In a bid to draw more tourists to Japan, the government says it will expand public access to more than a dozen state-owned facilities, including the Kyoto Imperial Palace, the Imperial Palace and the Bank of Japan.
The move to increase public access to 15 designated facilities will be part of a new tourism strategy to be compiled this month by a panel headed by Prime Minister Shinzo Abe and comprising ministers and tourism experts.
The idea is to open Kyoto Imperial Palace in the ancient capital throughout the year, including on weekends. The palace, established in 1855, is open to the public twice a year — five days in spring and another five in fall.
At present, visitors to the Imperial Palace in Tokyo need to book ahead for tours offered only on weekdays. Under the new government plan, those tours will be offered on Saturdays as well.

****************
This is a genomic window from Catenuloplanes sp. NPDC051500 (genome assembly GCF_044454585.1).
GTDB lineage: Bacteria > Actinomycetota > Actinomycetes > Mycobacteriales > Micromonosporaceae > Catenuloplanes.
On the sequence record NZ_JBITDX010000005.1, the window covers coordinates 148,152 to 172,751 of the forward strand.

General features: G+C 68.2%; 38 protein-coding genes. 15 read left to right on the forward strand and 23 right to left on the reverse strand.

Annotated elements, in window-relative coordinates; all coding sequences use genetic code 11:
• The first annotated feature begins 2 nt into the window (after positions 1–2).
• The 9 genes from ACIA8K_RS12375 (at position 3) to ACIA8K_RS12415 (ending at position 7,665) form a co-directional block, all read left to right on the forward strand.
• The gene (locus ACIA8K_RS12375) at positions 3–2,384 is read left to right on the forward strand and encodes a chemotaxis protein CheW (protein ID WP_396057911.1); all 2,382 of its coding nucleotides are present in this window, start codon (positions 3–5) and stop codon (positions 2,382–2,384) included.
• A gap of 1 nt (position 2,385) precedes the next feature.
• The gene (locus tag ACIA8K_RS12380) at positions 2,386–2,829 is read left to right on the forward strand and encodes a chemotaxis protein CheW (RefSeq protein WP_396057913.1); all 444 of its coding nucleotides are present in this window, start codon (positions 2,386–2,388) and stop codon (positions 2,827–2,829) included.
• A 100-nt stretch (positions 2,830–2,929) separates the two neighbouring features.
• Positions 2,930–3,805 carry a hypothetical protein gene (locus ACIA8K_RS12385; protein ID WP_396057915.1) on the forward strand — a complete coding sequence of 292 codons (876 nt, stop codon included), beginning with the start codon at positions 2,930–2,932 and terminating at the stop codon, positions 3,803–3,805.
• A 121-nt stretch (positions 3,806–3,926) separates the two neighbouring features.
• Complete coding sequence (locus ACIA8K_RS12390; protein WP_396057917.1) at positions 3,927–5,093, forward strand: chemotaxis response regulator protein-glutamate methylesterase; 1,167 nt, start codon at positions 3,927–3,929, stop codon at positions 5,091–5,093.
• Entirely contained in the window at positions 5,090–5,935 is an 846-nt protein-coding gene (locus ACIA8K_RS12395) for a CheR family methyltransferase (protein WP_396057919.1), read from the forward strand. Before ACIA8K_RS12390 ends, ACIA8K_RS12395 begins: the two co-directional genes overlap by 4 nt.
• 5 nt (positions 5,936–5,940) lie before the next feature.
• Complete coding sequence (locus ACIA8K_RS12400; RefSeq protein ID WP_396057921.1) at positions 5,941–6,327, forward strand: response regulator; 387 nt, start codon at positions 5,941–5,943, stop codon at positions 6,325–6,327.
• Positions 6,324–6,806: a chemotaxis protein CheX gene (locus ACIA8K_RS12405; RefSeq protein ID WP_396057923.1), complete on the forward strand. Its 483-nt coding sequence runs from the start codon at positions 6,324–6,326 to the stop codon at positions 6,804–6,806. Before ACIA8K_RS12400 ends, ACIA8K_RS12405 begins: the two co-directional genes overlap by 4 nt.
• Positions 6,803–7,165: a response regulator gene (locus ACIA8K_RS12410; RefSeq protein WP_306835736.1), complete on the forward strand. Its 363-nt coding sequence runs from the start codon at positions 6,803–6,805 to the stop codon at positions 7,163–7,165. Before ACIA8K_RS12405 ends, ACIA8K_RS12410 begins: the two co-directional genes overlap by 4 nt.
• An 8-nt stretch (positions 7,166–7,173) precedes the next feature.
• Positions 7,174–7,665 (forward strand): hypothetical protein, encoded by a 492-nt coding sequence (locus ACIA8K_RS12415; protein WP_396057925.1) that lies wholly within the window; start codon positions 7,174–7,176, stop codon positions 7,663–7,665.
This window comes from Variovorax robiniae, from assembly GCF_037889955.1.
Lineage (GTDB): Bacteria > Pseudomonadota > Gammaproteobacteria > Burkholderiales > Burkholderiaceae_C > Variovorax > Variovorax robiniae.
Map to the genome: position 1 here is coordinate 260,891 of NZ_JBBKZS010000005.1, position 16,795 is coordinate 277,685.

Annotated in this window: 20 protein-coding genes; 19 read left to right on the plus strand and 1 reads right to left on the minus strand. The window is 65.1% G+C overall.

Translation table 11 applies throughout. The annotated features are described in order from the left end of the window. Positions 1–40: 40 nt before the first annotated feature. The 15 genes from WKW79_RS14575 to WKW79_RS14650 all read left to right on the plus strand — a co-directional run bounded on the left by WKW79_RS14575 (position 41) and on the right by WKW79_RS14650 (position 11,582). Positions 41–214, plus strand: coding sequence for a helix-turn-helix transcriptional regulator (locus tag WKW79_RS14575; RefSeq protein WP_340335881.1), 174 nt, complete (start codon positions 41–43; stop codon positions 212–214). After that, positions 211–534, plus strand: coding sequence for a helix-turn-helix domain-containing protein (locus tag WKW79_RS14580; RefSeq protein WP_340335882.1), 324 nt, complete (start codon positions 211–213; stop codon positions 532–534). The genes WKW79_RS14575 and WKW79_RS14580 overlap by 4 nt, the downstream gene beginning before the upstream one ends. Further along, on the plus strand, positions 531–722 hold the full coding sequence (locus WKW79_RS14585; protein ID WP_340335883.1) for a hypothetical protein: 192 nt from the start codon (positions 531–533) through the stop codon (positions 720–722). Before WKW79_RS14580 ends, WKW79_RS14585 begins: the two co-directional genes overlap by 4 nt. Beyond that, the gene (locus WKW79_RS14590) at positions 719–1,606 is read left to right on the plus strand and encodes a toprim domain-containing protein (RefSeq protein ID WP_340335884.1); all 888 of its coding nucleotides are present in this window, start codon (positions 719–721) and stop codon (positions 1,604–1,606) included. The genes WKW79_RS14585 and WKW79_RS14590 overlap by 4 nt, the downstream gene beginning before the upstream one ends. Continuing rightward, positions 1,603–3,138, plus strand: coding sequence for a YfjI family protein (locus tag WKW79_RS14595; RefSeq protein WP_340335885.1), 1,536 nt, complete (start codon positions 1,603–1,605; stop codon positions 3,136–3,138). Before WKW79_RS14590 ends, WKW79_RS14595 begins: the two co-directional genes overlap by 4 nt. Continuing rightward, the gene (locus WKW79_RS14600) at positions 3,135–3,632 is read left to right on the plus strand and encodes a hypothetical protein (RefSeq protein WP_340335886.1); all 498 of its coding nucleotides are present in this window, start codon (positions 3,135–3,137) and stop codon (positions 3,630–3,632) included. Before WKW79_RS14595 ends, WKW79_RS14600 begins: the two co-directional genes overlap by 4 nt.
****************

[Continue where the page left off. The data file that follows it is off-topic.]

The quota for visitors will increase, and Chinese and Korean will be added to the foreign languages available on the audio guides, which are now offered in English.
The government also said on Friday that plans to create slots for those who want to visit the BOJ’s head office in Tokyo’s Chuo Ward without reservations from June.
The Super-Kamiokande neutrino observatory 1,000 meters underground in Gifu Prefecture will also be open to visitors who apply in advance, according to the government.
The government will aim to put the changes in access to the palaces and the neutrino observatory into effect by the end of March 2017.
“We would like to look into ways to expand public access. We hope the growing number of foreign tourists will learn more about Japanese historical sites,” Taro Kono, minister in charge of administrative reform, told reporters after presenting the new tourism boost plans to Chief Cabinet Secretary Yoshihide Suga at the prime minister’s office.